British Entrepreneurs Split On EU Exit – Director of TEN writes for Forbes

The Director of The Entrepreneur’s Network, Philip Salter, has started writing regular columns for Forbes. His first piece - British Entrepreneurs Split On EU Exit – looks at the battle between entrepreneurs who have varying praise and criticism for the European Union.

Following the lengthy and ultimately anticlimactic Scottish referendum, you could be forgiven for thinking that the British people are ready to bunker down and leave the redrawing of political boundaries for another decade. But nothing could be further from the truth. Although the Scots rebellion has been quelled (for now), attention has instantly returned to the question of Britain’s political relationship with our brothers and sisters across the English Channel. For many Brits, Europe remains a foreign country: they do things differently there.

Read the full article here.

Ben Southwood’s comments on the ECB feature in The Telegraph

Head of Policy Ben Southwood’s comments on ECB policy were featured in The Telegraph:

Unless “accompanied by solid growth”, disinflation or deflation is a sign of weak demand in the euro area, said Ben Southwood, head of policy at think tank the Adam Smith Institute.

“This means that the disinflation and deflation across the bloc is down to a shortage of demand and money; passive tightening by the ECB, which seems hell-bent on a lost quarter century of eurozone growth”, he added.

Read the full article here.

The ASI’s proposal to roll back the green belt is featured in The Observer

The Adam Smith Institute’s proposal to roll back the green belt was featured in The Observer and The Guardian:

As one campaigner tells me: “It is the only universally popular part of the planning system.”

Yet it is being questioned. The libertarian thinktank the Adam Smith Institute has argued that, if a strip merely half a mile wide were shaved off the London green belt, 800,000 new homes could be built.

Read the full article here.

Sam Bowman’s comments in defence of Lord Freud feature in The Daily Express

Research Director of the Adam Smith Institute, Sam Bowman, was quoted by The Daily Express on his defence of Lord Freud’s remarks concerning work and disabilities.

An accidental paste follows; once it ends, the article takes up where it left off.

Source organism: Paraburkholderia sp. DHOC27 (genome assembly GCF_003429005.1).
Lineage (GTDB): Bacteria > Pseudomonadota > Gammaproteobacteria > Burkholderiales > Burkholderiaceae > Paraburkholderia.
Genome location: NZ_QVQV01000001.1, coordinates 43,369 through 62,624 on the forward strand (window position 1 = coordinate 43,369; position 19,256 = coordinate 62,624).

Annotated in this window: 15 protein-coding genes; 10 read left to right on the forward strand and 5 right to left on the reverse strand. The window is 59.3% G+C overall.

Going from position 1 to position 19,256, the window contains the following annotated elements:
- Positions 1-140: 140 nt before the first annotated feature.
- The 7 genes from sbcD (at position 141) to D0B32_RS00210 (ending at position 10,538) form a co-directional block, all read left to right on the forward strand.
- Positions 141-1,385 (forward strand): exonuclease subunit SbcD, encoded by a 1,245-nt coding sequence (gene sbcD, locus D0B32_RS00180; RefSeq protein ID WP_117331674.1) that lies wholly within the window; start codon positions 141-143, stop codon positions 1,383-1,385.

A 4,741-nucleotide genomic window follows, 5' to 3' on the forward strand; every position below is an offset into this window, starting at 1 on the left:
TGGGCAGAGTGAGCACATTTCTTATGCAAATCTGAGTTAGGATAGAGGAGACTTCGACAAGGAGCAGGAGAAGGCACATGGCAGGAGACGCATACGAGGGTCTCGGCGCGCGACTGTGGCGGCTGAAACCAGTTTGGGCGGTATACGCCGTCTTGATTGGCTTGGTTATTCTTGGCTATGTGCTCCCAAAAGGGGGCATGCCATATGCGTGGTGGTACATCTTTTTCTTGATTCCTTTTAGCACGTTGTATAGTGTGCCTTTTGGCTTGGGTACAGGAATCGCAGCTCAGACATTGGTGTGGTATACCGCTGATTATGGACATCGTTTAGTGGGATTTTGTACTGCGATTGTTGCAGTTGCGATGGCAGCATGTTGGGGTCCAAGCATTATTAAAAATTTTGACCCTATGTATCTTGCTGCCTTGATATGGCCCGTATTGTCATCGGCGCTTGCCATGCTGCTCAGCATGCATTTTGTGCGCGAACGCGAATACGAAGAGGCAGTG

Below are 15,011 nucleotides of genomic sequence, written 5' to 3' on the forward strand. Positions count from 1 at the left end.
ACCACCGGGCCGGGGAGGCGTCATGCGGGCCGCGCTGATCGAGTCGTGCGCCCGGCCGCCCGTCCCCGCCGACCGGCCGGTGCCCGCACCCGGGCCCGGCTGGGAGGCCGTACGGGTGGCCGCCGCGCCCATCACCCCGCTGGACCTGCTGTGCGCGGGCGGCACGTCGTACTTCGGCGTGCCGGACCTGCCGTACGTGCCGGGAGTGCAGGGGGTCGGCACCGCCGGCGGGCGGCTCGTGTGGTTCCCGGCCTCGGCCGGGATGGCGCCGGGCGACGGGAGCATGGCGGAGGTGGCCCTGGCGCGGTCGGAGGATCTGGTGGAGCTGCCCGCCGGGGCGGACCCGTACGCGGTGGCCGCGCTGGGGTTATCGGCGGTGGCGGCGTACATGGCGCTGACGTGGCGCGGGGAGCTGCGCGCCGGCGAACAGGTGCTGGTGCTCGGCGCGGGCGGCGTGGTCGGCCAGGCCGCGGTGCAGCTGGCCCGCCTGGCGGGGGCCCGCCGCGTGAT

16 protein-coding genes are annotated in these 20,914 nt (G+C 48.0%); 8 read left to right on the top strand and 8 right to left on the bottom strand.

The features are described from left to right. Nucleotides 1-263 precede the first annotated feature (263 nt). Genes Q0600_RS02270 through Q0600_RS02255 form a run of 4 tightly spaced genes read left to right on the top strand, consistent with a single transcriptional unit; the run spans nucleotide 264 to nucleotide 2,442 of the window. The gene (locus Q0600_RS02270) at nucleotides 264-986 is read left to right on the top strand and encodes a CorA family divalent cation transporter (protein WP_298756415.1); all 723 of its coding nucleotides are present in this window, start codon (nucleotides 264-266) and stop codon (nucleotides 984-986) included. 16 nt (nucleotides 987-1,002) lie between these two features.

Yet the minister was not saying that the disabled should receive less take-home pay or that they were in any way “worth less” as humans. As Sam Bowman of the Adam Smith Institute pointed out, he was not placing “moral value on people with severe disabilities or learning difficulties”, only stating that “the value of a person’s labour is equivalent to what others will pay them for a given amount of time”.
There are good economic arguments for top-ups for the disabled and Labour actually suggested something similar in 2003, as well as reasons against. Either way the minister should not only be permitted to think aloud but encouraged to do so.
Read the full article here.

Patent trolls are a threat to competitive markets – and the UK may not be immune – Senior Fellow Keith Boyfield writes for CityAM

The Adam Smith Institute’s Senior Fellow, Keith Boyfield, wrote an op-ed for CityAM about the threat patent trolls pose to markets.

LONDON’s technology sector is booming. Driven by big venture capital investments (tech firms attracted a record $1bn in the first nine months of 2014), and encompassing everything from finance to fashion, it is one of our greatest recent success stories. But this nascent sector also faces a worrying potential threat. A fresh menace to the workings of efficient markets is rapidly gripping the global tech industry, and it threatens to stifle innovation, raise prices, and constrain choice for consumers across the globe. The threat has been dubbed “patent privateering” and its impact on effective competition is already alarming.

Patent privateering refers to the practice whereby corporations wanting to defend their market share enter into private agreements with patent assertion entities (PAEs), or patent trolls as they are more commonly dubbed. These PAEs are effectively special purpose vehicles with no manufacturing capabilities; they are created to enforce patent rights and sue people. The more, the better.

Read the full article here.